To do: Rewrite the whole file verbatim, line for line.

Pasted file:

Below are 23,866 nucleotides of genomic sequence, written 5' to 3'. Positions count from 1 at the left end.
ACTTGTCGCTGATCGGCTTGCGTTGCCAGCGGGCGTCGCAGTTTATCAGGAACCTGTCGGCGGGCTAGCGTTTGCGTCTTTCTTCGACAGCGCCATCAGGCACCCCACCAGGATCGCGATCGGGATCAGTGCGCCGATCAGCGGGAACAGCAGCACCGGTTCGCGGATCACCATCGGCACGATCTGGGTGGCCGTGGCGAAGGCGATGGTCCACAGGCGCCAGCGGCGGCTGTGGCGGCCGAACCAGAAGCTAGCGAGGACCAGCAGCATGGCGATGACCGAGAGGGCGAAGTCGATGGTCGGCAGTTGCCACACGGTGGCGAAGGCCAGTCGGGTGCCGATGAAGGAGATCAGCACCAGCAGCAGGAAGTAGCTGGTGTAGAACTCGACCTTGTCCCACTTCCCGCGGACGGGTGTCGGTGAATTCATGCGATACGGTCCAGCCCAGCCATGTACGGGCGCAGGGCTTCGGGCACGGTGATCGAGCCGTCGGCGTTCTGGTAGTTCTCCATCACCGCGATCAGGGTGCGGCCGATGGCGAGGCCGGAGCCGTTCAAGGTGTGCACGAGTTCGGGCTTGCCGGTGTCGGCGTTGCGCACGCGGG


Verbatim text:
Below are 23,866 nucleotides of genomic sequence, written 5' to 3'. Positions count from 1 at the left end.
ACTTGTCGCTGATCGGCTTGCGTTGCCAGCGGGCGTCGCAGTTTATCAGGAACCTGTCGGCGGGCTAGCGTTTGCGTCTTTCTTCGACAGCGCCATCAGGCACCCCACCAGGATCGCGATCGGGATCAGTGCGCCGATCAGCGGGAACAGCAGCACCGGTTCGCGGATCACCATCGGCACGATCTGGGTGGCCGTGGCGAAGGCGATGGTCCACAGGCGCCAGCGGCGGCTGTGGCGGCCGAACCAGAAGCTAGCGAGGACCAGCAGCATGGCGATGACCGAGAGGGCGAAGTCGATGGTCGGCAGTTGCCACACGGTGGCGAAGGCCAGTCGGGTGCCGATGAAGGAGATCAGCACCAGCAGCAGGAAGTAGCTGGTGTAGAACTCGACCTTGTCCCACTTCCCGCGGACGGGTGTCGGTGAATTCATGCGATACGGTCCAGCCCAGCCATGTACGGGCGCAGGGCTTCGGGCACGGTGATCGAGCCGTCGGCGTTCTGGTAGTTCTCCATCACCGCGATCAGGGTGCGGCCGATGGCGAGGCCGGAGCCGTTCAAGGTGTGCACGAGTTCGGGCTTGCCGGTGTCGGCGTTGCGCACGCGGG